How does Stoller manage to squeeze such spacious egos into his little movies? "You listen and let them try what they want," he says. "Then you convince them to try it your way."
Stoller has been doing it his way since the age of 12, when his parents, real-estate agents in Ottawa, paid him to shoot houses they were trying to sell. By 13 he was making films for a Canadian TV kids' series, and by 16 he had written, directed and produced two network commercials. After high school, he headed for the American Film Institute in L.A., and now at last he can afford to think big. "The association with Paramount is worth more than money," he says. "They've already had me reading feature-film scripts." Appreciative colleagues insist there's no danger that Stoller's ego will inflate with his clout. "In two years, when he's big," Blair says confidently, "he'll still return your phone calls."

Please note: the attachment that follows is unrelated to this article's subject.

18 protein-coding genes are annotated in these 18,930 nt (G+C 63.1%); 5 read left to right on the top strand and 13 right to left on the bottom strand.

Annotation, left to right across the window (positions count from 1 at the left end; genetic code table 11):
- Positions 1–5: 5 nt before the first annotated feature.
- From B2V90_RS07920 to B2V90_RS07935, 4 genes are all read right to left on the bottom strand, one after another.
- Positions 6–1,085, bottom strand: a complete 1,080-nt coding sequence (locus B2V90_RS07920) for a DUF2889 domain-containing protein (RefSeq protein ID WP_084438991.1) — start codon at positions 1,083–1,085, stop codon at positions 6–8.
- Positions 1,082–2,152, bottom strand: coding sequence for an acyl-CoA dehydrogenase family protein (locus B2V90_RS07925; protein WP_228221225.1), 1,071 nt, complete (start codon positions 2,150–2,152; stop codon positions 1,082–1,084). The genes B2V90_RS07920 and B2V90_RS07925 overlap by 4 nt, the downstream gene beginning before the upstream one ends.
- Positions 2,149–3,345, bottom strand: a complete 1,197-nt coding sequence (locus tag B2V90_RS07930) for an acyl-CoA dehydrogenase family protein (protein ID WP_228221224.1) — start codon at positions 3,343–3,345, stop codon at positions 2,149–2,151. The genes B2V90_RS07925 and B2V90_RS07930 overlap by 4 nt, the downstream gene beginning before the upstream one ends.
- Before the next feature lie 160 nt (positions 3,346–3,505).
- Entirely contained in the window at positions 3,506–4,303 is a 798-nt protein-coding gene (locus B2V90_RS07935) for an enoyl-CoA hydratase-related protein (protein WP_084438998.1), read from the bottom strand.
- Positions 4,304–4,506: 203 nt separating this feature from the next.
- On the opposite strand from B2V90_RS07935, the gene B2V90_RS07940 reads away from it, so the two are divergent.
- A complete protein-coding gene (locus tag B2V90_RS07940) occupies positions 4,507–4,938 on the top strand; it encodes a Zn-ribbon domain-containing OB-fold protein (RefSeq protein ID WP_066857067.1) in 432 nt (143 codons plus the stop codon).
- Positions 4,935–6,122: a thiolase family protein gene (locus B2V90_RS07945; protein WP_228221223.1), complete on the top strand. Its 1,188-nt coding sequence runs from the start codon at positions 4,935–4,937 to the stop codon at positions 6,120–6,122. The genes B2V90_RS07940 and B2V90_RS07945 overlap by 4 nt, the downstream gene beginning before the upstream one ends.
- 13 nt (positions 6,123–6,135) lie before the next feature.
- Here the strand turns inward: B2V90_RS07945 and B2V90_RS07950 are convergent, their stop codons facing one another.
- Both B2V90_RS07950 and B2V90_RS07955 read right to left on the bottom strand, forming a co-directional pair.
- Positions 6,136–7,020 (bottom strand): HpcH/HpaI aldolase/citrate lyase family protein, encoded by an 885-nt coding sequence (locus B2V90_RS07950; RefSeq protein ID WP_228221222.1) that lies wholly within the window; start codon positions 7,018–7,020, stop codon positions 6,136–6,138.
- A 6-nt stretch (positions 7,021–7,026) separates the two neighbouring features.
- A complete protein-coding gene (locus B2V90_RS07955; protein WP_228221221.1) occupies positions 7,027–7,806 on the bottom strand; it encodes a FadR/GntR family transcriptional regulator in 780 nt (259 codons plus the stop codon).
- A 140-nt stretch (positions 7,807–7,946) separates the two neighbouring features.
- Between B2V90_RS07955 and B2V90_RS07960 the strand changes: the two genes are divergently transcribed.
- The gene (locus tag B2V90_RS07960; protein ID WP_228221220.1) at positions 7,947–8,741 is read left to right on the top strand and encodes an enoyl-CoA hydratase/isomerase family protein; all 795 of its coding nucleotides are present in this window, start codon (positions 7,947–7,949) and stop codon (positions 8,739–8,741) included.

Bryan Michael Stoller is into shorts—loud ones, which he wears, and the other kind, which he directs. At the tender age of 27, Stoller has already shot 97 films, most of them three-minute comedies. He has also won 14 international awards and directed such luminaries as Jerry Lewis (in a 30-minute documentary The Making of Slapstick), the late Rock Hudson (in the one-hour, made-for-cable movie Just Like Magic) and Barbra Streisand (in last spring's Hands Across America video). Now, backed by Paramount, Stoller is making Undershorts: The Movie, a full-length video filled with bite-size lampoons of big hits. In The Heckling, a takeoff on The Exorcist, his star is Linda Blair, who this time around is possessed not by demons but by the spaced-out comic spirits of Joan Rivers, Pee-wee Herman and Rodney Dangerfield.